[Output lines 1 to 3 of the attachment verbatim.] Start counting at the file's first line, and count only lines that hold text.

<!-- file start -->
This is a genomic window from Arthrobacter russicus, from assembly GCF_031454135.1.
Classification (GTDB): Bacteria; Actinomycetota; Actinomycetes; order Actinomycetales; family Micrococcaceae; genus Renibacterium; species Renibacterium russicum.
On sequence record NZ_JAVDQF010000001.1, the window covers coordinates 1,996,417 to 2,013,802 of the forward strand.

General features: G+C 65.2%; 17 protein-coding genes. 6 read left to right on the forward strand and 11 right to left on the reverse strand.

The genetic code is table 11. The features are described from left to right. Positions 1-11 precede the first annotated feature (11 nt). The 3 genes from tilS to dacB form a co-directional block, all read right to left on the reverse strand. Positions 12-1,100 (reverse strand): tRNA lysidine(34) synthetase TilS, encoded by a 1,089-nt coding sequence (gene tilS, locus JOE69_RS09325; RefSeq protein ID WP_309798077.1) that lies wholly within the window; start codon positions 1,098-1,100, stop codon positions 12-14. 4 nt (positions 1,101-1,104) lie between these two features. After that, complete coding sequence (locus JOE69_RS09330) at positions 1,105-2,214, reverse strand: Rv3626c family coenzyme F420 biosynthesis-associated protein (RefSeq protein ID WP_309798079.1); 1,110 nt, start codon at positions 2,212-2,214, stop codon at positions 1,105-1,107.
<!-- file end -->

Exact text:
This is a genomic window from Arthrobacter russicus, from assembly GCF_031454135.1.
Classification (GTDB): Bacteria; Actinomycetota; Actinomycetes; order Actinomycetales; family Micrococcaceae; genus Renibacterium; species Renibacterium russicum.
On sequence record NZ_JAVDQF010000001.1, the window covers coordinates 1,996,417 to 2,013,802 of the forward strand.